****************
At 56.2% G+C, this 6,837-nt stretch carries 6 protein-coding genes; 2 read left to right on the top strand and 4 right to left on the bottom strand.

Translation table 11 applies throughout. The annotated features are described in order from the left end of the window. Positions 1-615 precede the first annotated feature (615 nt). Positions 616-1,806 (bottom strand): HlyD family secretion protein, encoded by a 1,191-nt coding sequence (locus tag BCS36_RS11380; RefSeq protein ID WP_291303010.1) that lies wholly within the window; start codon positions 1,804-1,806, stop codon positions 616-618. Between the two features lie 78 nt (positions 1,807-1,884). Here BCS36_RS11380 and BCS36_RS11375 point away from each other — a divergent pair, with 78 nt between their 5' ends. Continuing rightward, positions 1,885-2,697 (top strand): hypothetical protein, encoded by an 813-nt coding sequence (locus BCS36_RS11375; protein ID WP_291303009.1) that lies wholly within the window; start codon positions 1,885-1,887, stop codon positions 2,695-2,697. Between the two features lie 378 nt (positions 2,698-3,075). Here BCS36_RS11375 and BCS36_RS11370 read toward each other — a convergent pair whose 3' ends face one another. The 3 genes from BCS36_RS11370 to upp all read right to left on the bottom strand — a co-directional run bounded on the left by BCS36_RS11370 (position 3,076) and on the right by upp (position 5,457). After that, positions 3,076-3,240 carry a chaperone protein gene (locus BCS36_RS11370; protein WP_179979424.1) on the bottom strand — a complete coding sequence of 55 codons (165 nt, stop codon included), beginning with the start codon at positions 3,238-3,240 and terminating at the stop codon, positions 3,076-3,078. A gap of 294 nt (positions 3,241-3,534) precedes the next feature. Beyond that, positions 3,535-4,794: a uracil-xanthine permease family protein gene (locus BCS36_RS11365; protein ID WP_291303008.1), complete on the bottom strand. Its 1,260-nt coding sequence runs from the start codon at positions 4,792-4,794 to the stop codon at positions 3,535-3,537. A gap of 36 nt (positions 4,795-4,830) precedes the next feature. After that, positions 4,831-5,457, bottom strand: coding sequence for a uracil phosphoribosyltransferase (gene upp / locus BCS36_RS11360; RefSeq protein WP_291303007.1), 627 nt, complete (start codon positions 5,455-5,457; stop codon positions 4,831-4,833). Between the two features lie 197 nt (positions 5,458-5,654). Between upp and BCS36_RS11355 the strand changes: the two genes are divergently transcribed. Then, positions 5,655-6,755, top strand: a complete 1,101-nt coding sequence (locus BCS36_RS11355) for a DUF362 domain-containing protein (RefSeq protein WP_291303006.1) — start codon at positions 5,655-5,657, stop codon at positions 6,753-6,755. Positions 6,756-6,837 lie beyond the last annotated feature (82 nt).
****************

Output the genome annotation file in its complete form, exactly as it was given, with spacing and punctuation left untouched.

At 56.2% G+C, this 6,837-nt stretch carries 6 protein-coding genes; 2 read left to right on the top strand and 4 right to left on the bottom strand.

Translation table 11 applies throughout. The annotated features are described in order from the left end of the window. Positions 1-615 precede the first annotated feature (615 nt). Positions 616-1,806 (bottom strand): HlyD family secretion protein, encoded by a 1,191-nt coding sequence (locus tag BCS36_RS11380; RefSeq protein ID WP_291303010.1) that lies wholly within the window; start codon positions 1,804-1,806, stop codon positions 616-618. Between the two features lie 78 nt (positions 1,807-1,884). Here BCS36_RS11380 and BCS36_RS11375 point away from each other — a divergent pair, with 78 nt between their 5' ends. Continuing rightward, positions 1,885-2,697 (top strand): hypothetical protein, encoded by an 813-nt coding sequence (locus BCS36_RS11375; protein ID WP_291303009.1) that lies wholly within the window; start codon positions 1,885-1,887, stop codon positions 2,695-2,697. Between the two features lie 378 nt (positions 2,698-3,075). Here BCS36_RS11375 and BCS36_RS11370 read toward each other — a convergent pair whose 3' ends face one another. The 3 genes from BCS36_RS11370 to upp all read right to left on the bottom strand — a co-directional run bounded on the left by BCS36_RS11370 (position 3,076) and on the right by upp (position 5,457). After that, positions 3,076-3,240 carry a chaperone protein gene (locus BCS36_RS11370; protein WP_179979424.1) on the bottom strand — a complete coding sequence of 55 codons (165 nt, stop codon included), beginning with the start codon at positions 3,238-3,240 and terminating at the stop codon, positions 3,076-3,078. A gap of 294 nt (positions 3,241-3,534) precedes the next feature. Beyond that, positions 3,535-4,794: a uracil-xanthine permease family protein gene (locus BCS36_RS11365; protein ID WP_291303008.1), complete on the bottom strand. Its 1,260-nt coding sequence runs from the start codon at positions 4,792-4,794 to the stop codon at positions 3,535-3,537. A gap of 36 nt (positions 4,795-4,830) precedes the next feature. After that, positions 4,831-5,457, bottom strand: coding sequence for a uracil phosphoribosyltransferase (gene upp / locus BCS36_RS11360; RefSeq protein WP_291303007.1), 627 nt, complete (start codon positions 5,455-5,457; stop codon positions 4,831-4,833). Between the two features lie 197 nt (positions 5,458-5,654). Between upp and BCS36_RS11355 the strand changes: the two genes are divergently transcribed. Then, positions 5,655-6,755, top strand: a complete 1,101-nt coding sequence (locus BCS36_RS11355) for a DUF362 domain-containing protein (RefSeq protein WP_291303006.1) — start codon at positions 5,655-5,657, stop codon at positions 6,753-6,755. Positions 6,756-6,837 lie beyond the last annotated feature (82 nt).